Source: Colliers International in Great Phoenix
Sales of commercial properties in Greater Phoenix slowed down during Q1, 2017, according to a report released by Colliers International. Industrial activity ticked higher as other categories decreased in sales velocity.
In most cases, prices of commercial properties declined slightly during the first quarter. This was due in large part to the mix of assets that changed hands. Fewer trophy assets and grocery-anchored shopping centers were sold, which created transactions of lower priced properties.
Cap rates rose in the first quarter. Across most property sectors, cap rates average in the mid-seven percent to the low-eight percent range.
Industrial building sales are leading the marketplace, spiking for the second quarter in a row at the beginning of this year. Sales velocity rose five percent from the end of last year, and transaction counts were 16 percent ahead of first quarter 2016. Prices inched up slightly with the median of $75/SF foot in the first quarter. This is $1 higher than the median in 2016. After dipping into the low-seven percent range in 2016, cap rates rose in the first quarter, reaching 7.7 percent.
Office building transaction activity fell approximately 10 percent from the preceding quarter. Sales velocity for first quarter 2017 was 23 percent below first quarter 2016. Healthy gains in prices from 2013-2016 have been followed by a bit of price retreat at the start of 2017. The median price reached $136/SF, which is still 13 percent higher than a year ago, but lower than the previous quarter.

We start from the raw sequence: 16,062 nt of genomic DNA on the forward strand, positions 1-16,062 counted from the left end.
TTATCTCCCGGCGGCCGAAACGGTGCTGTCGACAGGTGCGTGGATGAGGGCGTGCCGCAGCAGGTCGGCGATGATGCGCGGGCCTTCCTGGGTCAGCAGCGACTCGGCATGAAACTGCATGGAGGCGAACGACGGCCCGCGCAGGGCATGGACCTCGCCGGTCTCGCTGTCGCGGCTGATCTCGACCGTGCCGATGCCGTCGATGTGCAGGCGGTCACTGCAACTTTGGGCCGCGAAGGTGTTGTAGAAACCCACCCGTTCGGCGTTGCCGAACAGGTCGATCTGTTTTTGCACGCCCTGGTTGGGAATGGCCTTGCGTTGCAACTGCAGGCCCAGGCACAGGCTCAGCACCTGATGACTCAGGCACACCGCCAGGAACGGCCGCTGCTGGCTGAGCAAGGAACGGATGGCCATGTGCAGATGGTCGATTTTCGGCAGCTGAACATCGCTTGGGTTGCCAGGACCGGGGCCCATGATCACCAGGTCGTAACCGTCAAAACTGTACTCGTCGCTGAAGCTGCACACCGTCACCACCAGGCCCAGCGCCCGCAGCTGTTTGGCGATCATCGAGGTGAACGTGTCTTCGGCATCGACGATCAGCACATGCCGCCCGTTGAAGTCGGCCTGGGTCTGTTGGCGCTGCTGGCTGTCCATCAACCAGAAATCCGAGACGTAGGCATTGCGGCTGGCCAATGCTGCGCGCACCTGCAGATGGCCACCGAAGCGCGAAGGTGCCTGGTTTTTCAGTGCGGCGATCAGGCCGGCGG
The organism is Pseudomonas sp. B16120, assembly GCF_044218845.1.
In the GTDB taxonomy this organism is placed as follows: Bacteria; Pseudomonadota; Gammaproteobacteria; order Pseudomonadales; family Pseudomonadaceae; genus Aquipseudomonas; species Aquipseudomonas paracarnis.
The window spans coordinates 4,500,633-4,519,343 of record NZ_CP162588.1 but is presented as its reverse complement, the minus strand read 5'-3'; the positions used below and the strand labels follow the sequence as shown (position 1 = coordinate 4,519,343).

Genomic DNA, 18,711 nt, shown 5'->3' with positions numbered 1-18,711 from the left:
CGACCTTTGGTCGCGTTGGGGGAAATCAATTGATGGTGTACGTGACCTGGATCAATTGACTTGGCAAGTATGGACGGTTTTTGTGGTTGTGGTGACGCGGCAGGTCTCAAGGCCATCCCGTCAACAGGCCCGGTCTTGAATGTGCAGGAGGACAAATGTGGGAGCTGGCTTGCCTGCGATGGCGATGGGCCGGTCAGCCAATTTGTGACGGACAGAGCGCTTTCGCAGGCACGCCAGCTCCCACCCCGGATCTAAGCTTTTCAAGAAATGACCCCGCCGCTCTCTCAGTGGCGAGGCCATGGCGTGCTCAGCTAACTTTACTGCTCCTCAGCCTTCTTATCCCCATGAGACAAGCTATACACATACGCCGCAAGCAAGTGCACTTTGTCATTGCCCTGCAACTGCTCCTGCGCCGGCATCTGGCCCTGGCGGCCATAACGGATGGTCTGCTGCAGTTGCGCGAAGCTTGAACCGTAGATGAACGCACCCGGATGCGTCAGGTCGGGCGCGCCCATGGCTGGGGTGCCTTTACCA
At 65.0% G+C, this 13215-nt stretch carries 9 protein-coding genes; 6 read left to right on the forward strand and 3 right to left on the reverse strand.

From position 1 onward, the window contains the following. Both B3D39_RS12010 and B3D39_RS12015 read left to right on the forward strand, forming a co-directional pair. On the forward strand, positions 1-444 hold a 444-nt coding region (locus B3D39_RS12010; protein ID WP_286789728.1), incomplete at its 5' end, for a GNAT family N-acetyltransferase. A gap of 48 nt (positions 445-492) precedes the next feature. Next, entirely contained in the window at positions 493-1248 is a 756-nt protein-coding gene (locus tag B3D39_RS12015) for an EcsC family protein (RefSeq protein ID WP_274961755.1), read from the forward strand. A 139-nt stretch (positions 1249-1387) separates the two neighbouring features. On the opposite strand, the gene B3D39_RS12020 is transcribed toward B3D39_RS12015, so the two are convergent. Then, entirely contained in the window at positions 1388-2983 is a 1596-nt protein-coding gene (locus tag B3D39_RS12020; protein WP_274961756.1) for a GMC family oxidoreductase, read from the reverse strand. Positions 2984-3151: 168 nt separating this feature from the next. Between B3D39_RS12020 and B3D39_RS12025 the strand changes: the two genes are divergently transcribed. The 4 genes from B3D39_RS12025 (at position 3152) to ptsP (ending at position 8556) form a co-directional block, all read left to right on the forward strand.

Shopping center sales remained consistent from the end of 2016 to early 2017, but fewer assets priced more than $10M changed hands. The median price during first quarter was $102/SF, down from $130 in 2016. The median price for properties more than $10M was $159/SF.
The Greater Phoenix investment market is off to a healthy start this year, though some uncertainty remains because of interest rate change speculation. The Federal Reserve raised interest rates during the first quarter, after a rate increase at the end of 2016. The Fed has indicated two or three additional increases could follow by the end of 2017.